SWIMMING POOL WATER - THE ESSENTIAL GUIDE

Choosing an acid pH correctant

PWTAG Technical notes are updates or new material for the standards and guidance given in the PWTG book, Swimming Pool Water and the PWTAG Code of practice and should be read in association with these publications.

  • Subject: Choosing an acid pH correctant
  • Date: September 2018

This technical note reviews the various acid chemicals that may be used for pH correction – carbon dioxide, hydrochloric acid, sodium bisulphate and sulphuric acid. But first is the critical issue of safety.

Risk Assessment

Before settling on an acid, it is important you undertake a risk assessment in accordance with the Control of Substances Hazardous to Health Regulations 2002 (COSHH).

The Health & Safety Executive (HSE) gives guidance, which should be considered and taken into account.

Before you start the COSHH assessment, you need to think about:

  • what do you do that involves hazardous substances?
  • how can these cause harm?
  • how can you reduce the risk of harm?

Always try to prevent exposure at source. For example:

  • can you avoid using a hazardous substance or use a safer process?
  • can you substitute the chemical for something safer?
  • can you use a safer form, e.g., a solid rather than liquid to avoid splashes or a waxy solid instead of a dry powder to avoid dust?

f you can’t prevent exposure, you need to control it adequately by applying the principles of good control practice.

Control is adequate when the risk of harm is ‘as low as is reasonably practicable’.

This means:

  • all control measures in good working order
  • exposures are below the workplace exposure limit, where one exists
  • exposure to substances that cause cancer,
    asthma or genetic damage is reduced to as low a level as possible.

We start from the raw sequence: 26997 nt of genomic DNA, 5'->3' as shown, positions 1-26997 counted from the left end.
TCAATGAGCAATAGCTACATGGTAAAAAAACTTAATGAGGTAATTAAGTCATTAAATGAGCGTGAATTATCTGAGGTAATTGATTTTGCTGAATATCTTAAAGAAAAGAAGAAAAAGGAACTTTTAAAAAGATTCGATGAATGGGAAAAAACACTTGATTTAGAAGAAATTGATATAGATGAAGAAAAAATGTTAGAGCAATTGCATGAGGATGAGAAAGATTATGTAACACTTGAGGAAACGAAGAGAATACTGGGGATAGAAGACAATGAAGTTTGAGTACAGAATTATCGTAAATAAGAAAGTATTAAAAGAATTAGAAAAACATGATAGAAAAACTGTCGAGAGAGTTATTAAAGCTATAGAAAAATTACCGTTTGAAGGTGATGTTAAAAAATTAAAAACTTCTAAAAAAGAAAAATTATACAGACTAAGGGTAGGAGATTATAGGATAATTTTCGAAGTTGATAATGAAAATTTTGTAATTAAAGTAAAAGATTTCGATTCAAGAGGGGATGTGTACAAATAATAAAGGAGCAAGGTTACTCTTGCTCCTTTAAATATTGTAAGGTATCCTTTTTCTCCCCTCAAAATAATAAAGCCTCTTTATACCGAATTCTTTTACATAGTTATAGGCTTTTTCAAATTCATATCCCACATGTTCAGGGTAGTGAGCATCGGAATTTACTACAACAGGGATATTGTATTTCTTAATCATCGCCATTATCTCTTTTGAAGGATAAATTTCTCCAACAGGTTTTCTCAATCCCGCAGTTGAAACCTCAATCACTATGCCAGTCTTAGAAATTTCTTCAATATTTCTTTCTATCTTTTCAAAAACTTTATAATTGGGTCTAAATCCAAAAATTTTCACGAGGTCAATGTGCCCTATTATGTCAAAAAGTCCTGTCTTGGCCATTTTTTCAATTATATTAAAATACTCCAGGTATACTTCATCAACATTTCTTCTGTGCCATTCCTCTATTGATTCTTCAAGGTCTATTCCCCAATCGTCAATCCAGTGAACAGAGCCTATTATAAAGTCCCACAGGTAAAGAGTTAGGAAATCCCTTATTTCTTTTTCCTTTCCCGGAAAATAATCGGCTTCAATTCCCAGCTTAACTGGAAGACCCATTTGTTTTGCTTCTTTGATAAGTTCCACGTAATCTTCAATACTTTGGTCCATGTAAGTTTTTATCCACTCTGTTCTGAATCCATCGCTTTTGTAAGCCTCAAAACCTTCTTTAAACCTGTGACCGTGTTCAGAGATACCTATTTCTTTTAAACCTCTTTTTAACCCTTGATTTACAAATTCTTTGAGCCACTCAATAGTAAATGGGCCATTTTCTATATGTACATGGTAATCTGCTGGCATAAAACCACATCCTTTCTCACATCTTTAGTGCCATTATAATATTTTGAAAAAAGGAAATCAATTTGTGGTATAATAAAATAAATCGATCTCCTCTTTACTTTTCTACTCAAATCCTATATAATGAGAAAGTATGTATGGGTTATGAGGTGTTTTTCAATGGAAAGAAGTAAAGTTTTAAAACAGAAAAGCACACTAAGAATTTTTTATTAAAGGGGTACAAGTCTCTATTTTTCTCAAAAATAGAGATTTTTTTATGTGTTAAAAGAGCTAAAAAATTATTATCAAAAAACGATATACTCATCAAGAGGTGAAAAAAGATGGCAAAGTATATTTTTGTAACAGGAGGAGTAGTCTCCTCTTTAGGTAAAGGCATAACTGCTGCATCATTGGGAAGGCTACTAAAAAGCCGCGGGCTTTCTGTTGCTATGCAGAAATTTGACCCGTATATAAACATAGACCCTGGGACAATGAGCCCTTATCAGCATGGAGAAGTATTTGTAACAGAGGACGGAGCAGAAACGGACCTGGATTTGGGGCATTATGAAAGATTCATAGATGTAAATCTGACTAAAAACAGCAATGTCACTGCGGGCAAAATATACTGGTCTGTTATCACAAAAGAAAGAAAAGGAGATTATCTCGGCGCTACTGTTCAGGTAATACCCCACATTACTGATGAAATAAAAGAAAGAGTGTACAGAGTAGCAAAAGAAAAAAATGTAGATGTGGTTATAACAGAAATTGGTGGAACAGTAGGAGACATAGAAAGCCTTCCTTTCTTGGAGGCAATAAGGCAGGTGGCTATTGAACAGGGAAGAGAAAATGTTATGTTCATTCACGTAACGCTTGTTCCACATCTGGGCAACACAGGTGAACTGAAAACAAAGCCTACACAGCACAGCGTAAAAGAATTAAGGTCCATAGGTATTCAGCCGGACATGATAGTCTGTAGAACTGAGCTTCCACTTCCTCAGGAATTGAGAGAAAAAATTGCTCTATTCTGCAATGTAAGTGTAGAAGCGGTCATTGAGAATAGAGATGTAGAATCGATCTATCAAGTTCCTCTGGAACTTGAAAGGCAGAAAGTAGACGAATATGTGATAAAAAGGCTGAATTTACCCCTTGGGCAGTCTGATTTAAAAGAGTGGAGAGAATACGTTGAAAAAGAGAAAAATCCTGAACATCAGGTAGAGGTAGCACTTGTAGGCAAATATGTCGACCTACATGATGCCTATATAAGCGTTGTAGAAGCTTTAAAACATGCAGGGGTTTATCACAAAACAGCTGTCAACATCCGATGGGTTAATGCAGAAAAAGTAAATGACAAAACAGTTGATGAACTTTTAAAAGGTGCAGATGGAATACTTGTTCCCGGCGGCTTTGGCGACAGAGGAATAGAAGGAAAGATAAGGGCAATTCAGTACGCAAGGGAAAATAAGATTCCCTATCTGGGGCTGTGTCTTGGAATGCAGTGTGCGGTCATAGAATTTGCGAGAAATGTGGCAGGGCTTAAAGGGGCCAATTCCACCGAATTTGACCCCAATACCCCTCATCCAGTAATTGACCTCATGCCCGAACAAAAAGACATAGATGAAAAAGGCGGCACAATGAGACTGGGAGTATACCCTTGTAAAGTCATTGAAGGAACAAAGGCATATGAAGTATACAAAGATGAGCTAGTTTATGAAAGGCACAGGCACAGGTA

The risk assessment should consider control measures, including:

  • first, preventing exposure by substituting the hazardous substances or by using process design controls, if this is reasonably practicable
  • if preventing exposure is not reasonably practicable, you should consider controlling exposure adequately by using a less hazardous substance or a less hazardous form of the substance.

The measures necessary to control exposure adequately could involve three approaches, to be used as appropriate and in accordance with the findings of the risk assessment, namely:

  • controls in the exposure pathway between the source and the worker, such as containment with integrated local exhaust ventilation (LEV), using closed-loop transfer and sampling, fixed and portable LEV, or keeping a safe working distance
  • worker-specific controls such as personal protection equipment (PPE) and limiting the time exposed through worker rotation
  • administrative controls, such as supervision and training.

There are other important control measures, such as:

  • Apply the principles of good practice in controlling exposure outlined in COSHH Schedule 2A.
  • Consider human factors, critical because they can affect the use of controls and lead to unnecessary exposures. These include awareness, work rate and interaction with controls, including how easy they are to use. Employers should consider the way workers use the controls when making decisions about the design, installation and use of controls.